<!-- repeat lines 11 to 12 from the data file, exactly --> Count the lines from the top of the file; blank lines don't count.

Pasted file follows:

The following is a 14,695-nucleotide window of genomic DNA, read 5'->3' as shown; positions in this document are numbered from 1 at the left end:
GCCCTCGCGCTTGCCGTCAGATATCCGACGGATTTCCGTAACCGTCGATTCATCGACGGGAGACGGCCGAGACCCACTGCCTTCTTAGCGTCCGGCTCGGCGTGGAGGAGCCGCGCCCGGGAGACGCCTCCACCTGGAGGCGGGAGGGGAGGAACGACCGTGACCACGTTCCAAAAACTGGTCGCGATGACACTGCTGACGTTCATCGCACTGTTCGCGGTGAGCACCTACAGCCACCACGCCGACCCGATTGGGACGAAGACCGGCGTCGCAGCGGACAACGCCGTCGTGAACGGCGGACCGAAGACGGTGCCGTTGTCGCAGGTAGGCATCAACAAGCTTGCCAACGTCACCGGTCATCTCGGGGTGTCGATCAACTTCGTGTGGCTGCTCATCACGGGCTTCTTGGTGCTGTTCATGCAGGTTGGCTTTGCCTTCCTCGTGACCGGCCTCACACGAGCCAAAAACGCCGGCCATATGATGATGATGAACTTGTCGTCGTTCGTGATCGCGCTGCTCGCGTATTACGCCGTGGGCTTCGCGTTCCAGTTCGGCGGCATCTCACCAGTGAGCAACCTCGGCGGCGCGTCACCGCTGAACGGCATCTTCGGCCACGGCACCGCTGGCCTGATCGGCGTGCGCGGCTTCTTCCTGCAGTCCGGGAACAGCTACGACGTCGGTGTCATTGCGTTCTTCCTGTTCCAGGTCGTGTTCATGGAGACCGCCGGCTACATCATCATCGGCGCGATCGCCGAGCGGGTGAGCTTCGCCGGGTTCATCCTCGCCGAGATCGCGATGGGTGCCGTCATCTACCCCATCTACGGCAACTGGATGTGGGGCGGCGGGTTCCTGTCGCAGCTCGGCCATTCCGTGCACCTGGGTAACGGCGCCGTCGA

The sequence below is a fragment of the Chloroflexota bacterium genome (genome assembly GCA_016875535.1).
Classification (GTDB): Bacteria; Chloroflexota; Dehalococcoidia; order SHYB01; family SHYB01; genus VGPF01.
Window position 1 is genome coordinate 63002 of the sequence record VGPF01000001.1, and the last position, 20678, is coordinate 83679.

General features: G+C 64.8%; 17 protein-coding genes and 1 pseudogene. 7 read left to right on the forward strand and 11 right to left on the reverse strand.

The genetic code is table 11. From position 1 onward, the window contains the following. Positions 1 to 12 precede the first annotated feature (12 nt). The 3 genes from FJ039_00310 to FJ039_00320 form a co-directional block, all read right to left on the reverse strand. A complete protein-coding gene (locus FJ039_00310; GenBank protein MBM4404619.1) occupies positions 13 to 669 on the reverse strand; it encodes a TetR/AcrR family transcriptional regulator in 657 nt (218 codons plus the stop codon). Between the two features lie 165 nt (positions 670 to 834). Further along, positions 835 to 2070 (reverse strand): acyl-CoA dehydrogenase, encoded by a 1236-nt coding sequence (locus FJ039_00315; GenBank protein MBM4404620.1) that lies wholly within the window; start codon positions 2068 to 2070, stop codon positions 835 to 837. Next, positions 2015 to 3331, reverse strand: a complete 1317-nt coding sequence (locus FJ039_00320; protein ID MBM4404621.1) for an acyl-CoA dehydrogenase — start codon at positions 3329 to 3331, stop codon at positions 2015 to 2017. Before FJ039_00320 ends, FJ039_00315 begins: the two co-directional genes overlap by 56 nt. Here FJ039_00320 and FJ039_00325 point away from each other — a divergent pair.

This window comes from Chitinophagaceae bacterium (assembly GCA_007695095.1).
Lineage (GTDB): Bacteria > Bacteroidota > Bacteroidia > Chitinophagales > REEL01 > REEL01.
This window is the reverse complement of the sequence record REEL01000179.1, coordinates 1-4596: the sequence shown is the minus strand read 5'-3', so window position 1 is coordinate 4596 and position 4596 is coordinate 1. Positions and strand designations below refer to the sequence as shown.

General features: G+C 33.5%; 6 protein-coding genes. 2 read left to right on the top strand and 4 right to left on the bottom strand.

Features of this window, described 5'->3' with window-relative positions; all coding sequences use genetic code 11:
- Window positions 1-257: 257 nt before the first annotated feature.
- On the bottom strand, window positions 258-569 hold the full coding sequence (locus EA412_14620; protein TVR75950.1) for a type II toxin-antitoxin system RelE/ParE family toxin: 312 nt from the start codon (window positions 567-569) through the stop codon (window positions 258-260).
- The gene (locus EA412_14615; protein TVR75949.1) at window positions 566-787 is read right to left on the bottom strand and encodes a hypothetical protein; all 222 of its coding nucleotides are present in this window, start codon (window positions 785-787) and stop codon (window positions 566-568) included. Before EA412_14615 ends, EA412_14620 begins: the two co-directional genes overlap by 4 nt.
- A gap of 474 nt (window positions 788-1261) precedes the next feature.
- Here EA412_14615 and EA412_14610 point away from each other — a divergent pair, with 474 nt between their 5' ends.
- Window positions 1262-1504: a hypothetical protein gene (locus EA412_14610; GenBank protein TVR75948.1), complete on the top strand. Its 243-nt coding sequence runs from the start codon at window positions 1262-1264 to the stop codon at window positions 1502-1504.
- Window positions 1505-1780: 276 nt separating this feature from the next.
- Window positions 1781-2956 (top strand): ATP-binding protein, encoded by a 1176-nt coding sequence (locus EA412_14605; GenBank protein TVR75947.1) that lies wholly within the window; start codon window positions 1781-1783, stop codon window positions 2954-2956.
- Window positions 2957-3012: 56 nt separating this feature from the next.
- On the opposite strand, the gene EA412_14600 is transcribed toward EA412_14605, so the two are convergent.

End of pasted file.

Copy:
General features: G+C 33.5%; 6 protein-coding genes. 2 read left to right on the top strand and 4 right to left on the bottom strand.

Features of this window, described 5'->3' with window-relative positions; all coding sequences use genetic code 11: